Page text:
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Calculating Forward Implied Volatility in Excel

Calculatingforward implied volatility in Excel.

For path dependent and forward starting options it is important to assess Vega, the sensitivity of the option’s value to changes in volatility, and in particular to assess these sensitivities for forward buckets. A first step in this process is to determine how forward volatilities for these forward buckets are calculated from spot volatilities implied in current market option prices.

The procedure for determining these forward implied volatilities is similar to the procedure used for determining forward rates from spot prices.

Given the spot rates for a zero coupon security maturing at time 1 and a zero coupon security maturing at time 2, (where time 1 < time 2), it is possible through bootstrapping, to calculate the forward rate for the period between time 1 and time 2.

Similarly given the spot implied volatilities for the period t0 to t1 (?t0, t1) and t0 to t2 (?t0, t2) respectively, it is possible to infer the expected volatility between t1 and t2 (?t1, t2). This volatility is the forward implied volatility (also known as the forward-forward volatility) for the period [t1, t2].

In ‘Dynamic Hedging’ Nicholas Nassim Taleb presents the formula for computing the annualized forward implied volatility for the period between [tn-?, tn], , as follows:

Where:

This formula accounts for unequal non overlapping time steps in line with how spot implied volatilities and options prices are quoted in the market.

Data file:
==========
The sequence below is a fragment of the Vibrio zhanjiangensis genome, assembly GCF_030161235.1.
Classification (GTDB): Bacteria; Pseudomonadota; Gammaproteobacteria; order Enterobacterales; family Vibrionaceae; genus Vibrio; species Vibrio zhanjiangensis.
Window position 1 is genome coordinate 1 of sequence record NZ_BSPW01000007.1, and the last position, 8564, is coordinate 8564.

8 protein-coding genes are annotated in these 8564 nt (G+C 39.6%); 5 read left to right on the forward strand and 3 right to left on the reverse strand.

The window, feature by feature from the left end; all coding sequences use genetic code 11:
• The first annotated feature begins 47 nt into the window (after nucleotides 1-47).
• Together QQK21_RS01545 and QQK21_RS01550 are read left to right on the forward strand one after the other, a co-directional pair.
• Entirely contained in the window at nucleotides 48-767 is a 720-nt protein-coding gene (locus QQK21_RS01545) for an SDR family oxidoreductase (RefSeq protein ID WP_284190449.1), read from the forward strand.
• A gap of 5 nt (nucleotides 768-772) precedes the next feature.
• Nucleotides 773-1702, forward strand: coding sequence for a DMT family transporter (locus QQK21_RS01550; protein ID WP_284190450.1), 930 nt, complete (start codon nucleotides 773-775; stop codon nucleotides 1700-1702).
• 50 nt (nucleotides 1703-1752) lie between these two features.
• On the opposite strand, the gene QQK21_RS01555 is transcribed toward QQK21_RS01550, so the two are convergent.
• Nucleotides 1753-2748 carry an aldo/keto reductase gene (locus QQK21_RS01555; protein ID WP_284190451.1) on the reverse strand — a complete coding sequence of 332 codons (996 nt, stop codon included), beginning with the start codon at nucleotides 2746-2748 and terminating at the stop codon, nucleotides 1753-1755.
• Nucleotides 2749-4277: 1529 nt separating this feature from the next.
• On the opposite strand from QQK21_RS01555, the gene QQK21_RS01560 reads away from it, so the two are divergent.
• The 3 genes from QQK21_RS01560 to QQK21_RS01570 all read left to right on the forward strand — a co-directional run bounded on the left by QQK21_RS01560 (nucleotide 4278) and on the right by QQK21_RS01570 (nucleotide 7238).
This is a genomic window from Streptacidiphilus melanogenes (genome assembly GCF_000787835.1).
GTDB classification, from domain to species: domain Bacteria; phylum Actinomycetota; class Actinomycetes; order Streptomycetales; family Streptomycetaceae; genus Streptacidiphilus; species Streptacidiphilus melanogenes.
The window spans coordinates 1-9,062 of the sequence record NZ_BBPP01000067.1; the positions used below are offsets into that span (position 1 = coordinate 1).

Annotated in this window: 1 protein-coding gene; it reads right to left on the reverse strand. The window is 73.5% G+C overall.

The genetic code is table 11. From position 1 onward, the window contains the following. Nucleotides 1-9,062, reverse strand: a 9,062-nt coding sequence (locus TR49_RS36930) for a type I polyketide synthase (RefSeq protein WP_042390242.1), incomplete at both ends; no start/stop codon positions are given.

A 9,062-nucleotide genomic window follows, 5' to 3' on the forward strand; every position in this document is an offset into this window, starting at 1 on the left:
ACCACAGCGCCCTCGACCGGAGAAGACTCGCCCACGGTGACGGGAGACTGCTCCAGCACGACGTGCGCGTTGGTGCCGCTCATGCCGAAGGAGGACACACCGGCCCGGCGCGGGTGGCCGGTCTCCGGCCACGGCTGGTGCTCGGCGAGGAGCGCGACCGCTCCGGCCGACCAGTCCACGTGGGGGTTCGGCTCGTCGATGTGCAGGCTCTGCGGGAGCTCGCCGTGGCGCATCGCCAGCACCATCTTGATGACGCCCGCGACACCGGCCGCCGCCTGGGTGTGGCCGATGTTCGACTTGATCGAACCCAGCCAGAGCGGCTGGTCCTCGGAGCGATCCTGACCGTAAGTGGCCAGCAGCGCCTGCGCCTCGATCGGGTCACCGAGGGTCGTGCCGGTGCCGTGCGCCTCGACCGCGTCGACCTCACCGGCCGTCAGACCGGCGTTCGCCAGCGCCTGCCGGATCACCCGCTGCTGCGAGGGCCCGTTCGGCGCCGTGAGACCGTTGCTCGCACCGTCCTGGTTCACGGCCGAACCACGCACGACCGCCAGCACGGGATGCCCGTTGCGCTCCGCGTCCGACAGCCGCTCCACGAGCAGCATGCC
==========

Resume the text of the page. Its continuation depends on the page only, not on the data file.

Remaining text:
For example let us consider the following annualized spot implied volatilities for at-the-money call options of strike 272 on Barclay’s stock (BARC) for 31-Jan-2014 obtained from ivolatility.com.

Where t0 is time 0.

Using the data provided first calculate the annualized variance for the periods (t0,tn), i.e. .

Figure 1 Calculating annualized variance

Then calculate the annualized forward variance for the period [tn-?, tn], . For the first period 0-30, the forward variance will be the same as the spot variance. For later periods, 30-60, 60-90, 90-120, …, 360-720 & 720-1080, the forward variance will be calculated using Taleb’s formula as follows:

Figure 2 Implied forward variance formula

 

Figure 3 Excel implementation of implied forward volatility

The square root of this forward variance will be the annualized forward implied volatility for the period [tn-?, tn]:

Figure 4 Implied forward volatility final steps

For the entire data set the forward implied volatilities are as follows:

The graphical plot of the spot and forward implied volatilities is given below:

Forward implied volatility between two points is the ‘local volatility’ between (S, t) and (S, t+?t). The generalization of this formula gives Dupire-Derman-Kani’s local volatility which is a function of time to expiry and option moneyness.

Comparing local, implied and forward volatilities

Since we have spent a fair bit of time with NVDA options in earlier posts while charting the local volatility surface for NVDA, it would be instructive to see how the forward implied volatility for NVDA option plots when put through Taleb’s implied forward volatility formula.

The implied forward volatilities will change for every series of option expiries for a given strike price.

It is also useful to compare all three volatilities (implied, local and forward) on the same grid for the same series of options.

We would have expected to see convergence between local volatilities and implied forward volatilities and the plot above shows some tracking between these two volatility numbers. The raw implied volatility data is relatively flat when compared to the other two volatility estimates.

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